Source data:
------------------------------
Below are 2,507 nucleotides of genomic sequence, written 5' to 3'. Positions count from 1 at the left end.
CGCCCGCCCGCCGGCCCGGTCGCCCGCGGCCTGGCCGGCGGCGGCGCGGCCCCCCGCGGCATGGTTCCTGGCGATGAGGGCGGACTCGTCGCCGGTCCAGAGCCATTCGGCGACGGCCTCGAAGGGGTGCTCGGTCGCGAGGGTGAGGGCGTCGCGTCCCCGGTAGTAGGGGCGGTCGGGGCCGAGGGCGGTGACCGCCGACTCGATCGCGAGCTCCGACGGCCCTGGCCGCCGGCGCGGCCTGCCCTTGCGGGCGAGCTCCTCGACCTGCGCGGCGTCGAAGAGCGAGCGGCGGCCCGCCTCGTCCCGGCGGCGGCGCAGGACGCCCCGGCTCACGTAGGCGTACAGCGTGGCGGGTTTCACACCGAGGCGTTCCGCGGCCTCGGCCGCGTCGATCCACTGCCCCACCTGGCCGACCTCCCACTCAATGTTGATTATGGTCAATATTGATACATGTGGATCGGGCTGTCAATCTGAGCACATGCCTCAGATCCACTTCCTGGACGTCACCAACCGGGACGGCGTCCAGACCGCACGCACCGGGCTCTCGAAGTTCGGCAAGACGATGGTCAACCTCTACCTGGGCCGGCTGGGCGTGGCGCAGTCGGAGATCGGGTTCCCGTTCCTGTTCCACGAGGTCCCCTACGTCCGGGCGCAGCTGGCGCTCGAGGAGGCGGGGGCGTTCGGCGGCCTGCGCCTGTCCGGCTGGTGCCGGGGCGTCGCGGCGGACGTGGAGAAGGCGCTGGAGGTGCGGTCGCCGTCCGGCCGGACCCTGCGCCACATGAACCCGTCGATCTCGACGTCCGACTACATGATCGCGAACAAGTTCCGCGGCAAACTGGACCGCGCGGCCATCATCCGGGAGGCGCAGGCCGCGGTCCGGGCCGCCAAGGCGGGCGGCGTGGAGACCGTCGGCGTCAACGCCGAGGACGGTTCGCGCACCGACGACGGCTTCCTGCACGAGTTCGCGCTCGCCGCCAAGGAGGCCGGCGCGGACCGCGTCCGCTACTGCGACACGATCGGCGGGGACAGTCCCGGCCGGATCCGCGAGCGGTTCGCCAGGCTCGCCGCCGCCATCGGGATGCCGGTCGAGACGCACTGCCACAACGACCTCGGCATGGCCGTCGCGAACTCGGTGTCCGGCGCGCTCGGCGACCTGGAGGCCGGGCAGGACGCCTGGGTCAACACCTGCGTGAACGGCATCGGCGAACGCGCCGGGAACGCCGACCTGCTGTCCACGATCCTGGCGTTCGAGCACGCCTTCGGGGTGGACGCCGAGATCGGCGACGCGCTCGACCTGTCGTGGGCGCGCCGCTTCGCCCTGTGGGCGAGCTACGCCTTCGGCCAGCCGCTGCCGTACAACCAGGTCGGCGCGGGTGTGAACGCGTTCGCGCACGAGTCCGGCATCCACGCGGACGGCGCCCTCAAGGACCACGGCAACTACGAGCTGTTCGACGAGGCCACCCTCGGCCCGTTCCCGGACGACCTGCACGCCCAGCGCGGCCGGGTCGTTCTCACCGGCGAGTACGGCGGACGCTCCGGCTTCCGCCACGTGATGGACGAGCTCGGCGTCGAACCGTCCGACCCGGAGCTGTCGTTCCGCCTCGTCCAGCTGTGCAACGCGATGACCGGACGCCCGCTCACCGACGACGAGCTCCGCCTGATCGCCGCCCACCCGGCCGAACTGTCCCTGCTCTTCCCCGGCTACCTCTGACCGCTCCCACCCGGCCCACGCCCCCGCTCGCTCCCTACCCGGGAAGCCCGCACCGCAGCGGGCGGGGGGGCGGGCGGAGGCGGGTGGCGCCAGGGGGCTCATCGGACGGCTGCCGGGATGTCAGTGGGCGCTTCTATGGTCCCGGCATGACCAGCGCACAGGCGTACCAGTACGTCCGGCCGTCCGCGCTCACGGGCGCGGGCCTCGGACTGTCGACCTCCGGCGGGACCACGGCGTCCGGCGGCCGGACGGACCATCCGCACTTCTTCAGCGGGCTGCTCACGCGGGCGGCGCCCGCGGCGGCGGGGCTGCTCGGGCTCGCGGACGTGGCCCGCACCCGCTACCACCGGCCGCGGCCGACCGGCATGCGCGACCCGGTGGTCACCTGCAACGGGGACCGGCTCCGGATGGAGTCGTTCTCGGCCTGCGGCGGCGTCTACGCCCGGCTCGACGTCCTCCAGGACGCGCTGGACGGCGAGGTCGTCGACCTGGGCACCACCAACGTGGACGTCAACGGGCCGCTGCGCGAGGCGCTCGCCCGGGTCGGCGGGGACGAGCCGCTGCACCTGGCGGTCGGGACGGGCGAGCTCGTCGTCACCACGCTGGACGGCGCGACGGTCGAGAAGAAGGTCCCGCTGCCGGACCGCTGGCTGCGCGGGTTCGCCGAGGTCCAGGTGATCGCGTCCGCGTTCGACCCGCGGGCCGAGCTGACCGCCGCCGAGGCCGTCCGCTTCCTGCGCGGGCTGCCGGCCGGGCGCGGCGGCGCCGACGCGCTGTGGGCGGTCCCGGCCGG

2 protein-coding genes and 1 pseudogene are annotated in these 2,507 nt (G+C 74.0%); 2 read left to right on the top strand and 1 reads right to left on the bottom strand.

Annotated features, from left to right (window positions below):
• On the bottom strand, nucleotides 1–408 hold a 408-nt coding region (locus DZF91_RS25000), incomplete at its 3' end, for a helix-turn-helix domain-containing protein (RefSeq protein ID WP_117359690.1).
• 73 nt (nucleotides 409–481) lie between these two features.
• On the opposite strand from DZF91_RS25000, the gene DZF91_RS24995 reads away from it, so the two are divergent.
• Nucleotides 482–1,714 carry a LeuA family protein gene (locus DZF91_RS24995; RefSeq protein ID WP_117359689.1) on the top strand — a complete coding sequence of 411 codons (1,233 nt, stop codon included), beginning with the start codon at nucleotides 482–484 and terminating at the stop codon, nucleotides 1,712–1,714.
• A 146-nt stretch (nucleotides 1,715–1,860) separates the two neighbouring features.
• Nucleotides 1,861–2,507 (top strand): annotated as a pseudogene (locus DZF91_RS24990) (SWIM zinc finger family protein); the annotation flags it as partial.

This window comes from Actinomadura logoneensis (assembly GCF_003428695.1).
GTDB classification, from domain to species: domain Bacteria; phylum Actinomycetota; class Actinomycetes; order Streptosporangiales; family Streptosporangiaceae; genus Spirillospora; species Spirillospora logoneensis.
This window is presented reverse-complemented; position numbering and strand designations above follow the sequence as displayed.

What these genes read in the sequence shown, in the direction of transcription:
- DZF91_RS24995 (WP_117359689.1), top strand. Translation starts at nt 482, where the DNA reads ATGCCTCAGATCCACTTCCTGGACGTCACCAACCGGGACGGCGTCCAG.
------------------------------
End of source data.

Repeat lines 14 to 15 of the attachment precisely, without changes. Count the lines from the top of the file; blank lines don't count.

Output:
What these genes read in the sequence shown, in the direction of transcription:
- DZF91_RS24995 (WP_117359689.1), top strand. Translation starts at nt 482, where the DNA reads ATGCCTCAGATCCACTTCCTGGACGTCACCAACCGGGACGGCGTCCAG.